Within weeks of signing up for a geology course during my freshman year of college, I decided to make it my major. I took to earth science for a number of reasons, not the least of which were the frequent excursions professors led from the classroom to New York State's great outdoor laboratories – Rochester's Genesee River gorge; glacial kames, drumlins and eskers; the Lake Ontario shoreline; and outcrops with textbook examples of ancient sedimentary features.
I liked the simple tools we toted – rock hammers, Brunton compasses, field notebooks, and tiny vials of acid to test for the presence of carbonate.
But I realized this week, as I walked along the twisting stream on our Indiana farm, that the language of earth science had a powerful appeal, too.
I came across a turn in the creek where hundreds of leaves had shingled against the bank, stacked there by last week's rain, and the apropos term leapt to mind – "imbricated deposits." When I'd first heard that descriptor in a course on sedimentary rocks, I'd simply liked the sound of it.
Geology is replete with words and terms that roll off the tongue, many related to ages and epochs of earth history.
"Precambrian" and "Paleozoic" are especially evocative to me (not to mention those "primordial oozes"). I like the dignity of "Devonian," the chalky bite of "cretaceous," and the springlike promise of "Eocene."
A little town just down the highway, Oolitic, Ind., derives its delightfully quirky name from a distinctive marine limestone comprised almost entirely of spherical concentric grains resembling tiny fish eggs – ooids (from the Greek oon for egg).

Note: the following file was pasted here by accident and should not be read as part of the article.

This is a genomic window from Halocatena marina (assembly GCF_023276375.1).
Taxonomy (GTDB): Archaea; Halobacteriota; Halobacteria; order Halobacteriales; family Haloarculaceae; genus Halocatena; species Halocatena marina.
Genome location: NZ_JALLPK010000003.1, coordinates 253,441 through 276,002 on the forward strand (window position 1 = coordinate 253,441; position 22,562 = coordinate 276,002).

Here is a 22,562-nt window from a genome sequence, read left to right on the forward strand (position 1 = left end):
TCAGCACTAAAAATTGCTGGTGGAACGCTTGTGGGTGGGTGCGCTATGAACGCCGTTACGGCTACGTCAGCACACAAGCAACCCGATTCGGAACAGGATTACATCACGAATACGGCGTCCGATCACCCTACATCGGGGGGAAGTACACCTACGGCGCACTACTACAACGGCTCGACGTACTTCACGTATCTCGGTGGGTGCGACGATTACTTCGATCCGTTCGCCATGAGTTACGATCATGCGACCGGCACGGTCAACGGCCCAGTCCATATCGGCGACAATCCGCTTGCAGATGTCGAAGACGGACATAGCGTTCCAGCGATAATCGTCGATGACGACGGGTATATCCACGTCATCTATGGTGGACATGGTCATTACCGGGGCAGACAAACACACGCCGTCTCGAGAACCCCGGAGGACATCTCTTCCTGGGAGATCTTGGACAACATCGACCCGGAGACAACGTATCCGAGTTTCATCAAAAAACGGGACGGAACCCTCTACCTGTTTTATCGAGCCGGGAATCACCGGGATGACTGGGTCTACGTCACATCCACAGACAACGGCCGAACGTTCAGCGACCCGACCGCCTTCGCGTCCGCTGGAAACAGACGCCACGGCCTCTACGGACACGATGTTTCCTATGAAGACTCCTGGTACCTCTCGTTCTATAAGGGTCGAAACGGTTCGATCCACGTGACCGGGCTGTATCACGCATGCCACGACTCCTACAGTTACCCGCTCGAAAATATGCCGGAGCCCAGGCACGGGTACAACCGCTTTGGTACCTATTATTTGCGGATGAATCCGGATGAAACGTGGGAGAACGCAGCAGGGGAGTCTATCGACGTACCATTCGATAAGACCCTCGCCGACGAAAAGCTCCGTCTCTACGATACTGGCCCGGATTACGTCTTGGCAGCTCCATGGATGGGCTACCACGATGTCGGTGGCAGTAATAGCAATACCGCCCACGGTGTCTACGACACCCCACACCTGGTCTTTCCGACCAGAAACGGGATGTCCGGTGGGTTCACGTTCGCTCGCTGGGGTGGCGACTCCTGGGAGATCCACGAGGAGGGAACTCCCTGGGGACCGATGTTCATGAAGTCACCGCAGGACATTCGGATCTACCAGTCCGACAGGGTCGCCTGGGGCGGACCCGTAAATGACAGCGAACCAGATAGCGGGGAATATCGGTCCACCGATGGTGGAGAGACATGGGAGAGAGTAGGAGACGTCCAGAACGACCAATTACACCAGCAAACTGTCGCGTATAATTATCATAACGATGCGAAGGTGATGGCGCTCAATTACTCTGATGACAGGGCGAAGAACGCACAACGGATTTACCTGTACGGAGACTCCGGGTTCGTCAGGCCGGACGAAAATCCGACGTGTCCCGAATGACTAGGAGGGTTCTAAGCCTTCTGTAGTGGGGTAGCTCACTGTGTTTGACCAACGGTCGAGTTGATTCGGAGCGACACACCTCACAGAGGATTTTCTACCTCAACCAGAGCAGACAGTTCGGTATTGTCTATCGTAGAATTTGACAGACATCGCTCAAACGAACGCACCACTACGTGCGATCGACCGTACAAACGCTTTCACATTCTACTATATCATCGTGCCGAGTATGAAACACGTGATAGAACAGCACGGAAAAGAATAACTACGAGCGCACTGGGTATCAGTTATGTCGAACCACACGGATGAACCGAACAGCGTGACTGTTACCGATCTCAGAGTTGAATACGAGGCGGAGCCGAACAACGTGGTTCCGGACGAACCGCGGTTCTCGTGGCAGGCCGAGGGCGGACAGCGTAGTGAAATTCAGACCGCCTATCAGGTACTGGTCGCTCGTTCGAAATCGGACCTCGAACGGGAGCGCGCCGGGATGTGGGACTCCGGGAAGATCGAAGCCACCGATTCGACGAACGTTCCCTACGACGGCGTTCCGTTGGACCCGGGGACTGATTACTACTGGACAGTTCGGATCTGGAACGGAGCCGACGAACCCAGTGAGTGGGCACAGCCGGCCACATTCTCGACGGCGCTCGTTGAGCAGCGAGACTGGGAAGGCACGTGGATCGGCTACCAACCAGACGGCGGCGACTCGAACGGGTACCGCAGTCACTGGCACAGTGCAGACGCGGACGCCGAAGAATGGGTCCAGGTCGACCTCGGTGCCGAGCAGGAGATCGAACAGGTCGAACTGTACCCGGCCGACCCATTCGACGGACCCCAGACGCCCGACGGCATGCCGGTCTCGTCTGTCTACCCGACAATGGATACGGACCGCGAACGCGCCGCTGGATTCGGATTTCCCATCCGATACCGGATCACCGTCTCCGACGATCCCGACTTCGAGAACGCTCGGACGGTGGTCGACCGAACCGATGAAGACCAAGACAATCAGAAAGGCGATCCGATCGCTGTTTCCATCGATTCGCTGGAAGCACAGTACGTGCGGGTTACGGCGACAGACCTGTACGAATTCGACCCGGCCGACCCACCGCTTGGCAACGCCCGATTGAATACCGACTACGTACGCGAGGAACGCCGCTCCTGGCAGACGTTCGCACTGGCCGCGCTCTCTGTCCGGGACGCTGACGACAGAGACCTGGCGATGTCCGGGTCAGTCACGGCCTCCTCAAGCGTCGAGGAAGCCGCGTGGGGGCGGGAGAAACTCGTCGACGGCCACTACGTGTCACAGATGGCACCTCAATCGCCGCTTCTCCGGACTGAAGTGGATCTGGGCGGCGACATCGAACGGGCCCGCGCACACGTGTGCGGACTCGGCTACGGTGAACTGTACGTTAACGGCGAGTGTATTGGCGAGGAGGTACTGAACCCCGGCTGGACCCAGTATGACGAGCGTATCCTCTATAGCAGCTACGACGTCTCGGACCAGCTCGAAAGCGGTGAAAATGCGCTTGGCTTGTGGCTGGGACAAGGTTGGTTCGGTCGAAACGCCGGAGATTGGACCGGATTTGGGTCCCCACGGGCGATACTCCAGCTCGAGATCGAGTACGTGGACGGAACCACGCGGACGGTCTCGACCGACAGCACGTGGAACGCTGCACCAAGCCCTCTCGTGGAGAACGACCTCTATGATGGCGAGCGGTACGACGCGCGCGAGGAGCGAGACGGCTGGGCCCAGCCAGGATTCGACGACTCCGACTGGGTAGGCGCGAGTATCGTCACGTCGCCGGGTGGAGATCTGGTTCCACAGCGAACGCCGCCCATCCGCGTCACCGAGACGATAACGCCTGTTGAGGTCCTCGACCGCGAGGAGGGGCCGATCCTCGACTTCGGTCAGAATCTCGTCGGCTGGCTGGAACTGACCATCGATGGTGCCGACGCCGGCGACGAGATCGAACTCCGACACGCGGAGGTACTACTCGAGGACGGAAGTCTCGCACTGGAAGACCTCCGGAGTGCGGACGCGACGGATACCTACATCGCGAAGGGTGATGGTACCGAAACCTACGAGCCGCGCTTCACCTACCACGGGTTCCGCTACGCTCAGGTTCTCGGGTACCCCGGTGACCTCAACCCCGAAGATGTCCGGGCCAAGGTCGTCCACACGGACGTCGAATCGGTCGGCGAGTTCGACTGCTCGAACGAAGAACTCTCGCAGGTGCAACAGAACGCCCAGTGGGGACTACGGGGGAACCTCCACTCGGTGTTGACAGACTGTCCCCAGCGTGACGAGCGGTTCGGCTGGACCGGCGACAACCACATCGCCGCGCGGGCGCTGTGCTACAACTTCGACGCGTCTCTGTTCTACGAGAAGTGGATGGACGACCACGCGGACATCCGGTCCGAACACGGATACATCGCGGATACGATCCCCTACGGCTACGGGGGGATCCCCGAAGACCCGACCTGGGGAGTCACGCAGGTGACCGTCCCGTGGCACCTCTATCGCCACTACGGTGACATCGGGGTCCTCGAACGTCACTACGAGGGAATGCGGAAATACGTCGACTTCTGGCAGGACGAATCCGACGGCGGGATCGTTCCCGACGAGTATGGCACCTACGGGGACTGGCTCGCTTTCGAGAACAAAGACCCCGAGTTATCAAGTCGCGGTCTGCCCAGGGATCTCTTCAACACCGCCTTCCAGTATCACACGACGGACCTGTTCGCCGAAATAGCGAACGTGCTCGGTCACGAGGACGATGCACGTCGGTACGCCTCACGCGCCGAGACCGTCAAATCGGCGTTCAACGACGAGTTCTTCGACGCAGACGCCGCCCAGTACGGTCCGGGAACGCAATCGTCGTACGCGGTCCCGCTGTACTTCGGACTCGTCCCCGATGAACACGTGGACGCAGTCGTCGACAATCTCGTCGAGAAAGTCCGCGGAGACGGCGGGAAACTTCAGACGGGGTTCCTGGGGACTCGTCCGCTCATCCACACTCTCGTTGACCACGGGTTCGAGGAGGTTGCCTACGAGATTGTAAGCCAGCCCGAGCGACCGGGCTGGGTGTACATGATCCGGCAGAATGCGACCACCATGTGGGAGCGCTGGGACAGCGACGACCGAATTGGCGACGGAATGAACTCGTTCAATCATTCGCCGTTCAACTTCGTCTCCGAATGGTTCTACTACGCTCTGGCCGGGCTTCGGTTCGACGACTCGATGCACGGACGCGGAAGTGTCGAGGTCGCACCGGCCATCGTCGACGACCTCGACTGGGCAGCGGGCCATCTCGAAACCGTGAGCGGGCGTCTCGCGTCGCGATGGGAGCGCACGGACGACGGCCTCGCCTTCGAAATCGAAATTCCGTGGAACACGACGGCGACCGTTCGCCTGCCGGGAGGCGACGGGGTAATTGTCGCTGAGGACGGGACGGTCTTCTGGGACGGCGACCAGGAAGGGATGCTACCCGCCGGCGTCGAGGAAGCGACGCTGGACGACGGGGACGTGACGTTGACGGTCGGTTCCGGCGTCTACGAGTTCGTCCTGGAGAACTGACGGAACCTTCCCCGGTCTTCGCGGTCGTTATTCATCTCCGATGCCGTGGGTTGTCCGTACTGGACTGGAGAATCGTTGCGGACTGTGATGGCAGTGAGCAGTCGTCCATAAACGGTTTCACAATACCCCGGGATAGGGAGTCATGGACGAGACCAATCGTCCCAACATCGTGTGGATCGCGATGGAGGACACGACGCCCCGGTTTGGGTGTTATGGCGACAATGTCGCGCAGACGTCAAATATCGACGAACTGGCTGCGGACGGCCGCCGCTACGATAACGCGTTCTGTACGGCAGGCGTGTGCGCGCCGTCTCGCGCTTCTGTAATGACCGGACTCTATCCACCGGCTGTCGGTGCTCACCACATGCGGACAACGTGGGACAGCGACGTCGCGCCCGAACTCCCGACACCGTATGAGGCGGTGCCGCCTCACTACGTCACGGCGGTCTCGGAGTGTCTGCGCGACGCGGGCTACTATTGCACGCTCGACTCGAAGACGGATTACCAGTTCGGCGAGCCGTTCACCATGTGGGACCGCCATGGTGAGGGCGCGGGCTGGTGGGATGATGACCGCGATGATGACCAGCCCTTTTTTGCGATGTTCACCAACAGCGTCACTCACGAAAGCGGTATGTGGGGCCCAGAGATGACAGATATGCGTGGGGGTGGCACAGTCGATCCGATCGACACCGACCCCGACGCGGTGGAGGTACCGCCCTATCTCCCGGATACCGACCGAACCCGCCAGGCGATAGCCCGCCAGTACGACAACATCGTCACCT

Although I focused my master's thesis on the microscopic textures of limestones, I also enjoyed the lingo of igneous and metamorphic geology with their "pyroclastic" and "granoblastic" textures, gabbros, obsideans, scorias, gneisses, and plutons. I admired the raw energy of terms such as tectonics and sea-floor spreading.
I enjoyed drafting my thesis far more than actually doing the research (on the Florida Keys, no less). And so, after graduation, my links to geology began to focus on writing about it for popular magazines and university reviews. I reveled in penning features on Scotland's "Moine Thrust," Anglesey's "blueschists," ancient subduction trenches, and inland seas, the evolution of angiosperms, and the rumblings of the New Madrid seismic zone in my own Midwest. Well grounded in geologic terminology, I was never at a loss for descriptions.
Now and then I carry a hammer on my walks about the farm. I'm not pretending to "do geology," but I sometimes lift the rounded concretions of geodes from the streambed and tap them open on the bank, exposing crystalline interiors of calcite and chalcedony that precipitated in darkness during the Cretaceous era.
When I think that these ancient minerals are tossing off sunlight for the first time in their 300-million-year history, words, for once, don't come.
But the language of geology remains with me, ready to leap to consciousness at any moment – when we pass a certain little town on the roads out of Bloomington and certainly when I talk to old schoolmates who have made geology their careers.
It can also happen unexpectedly, as it did when I rounded a bend in the creek and saw those perfectly imbricated deposits of water-borne leaves.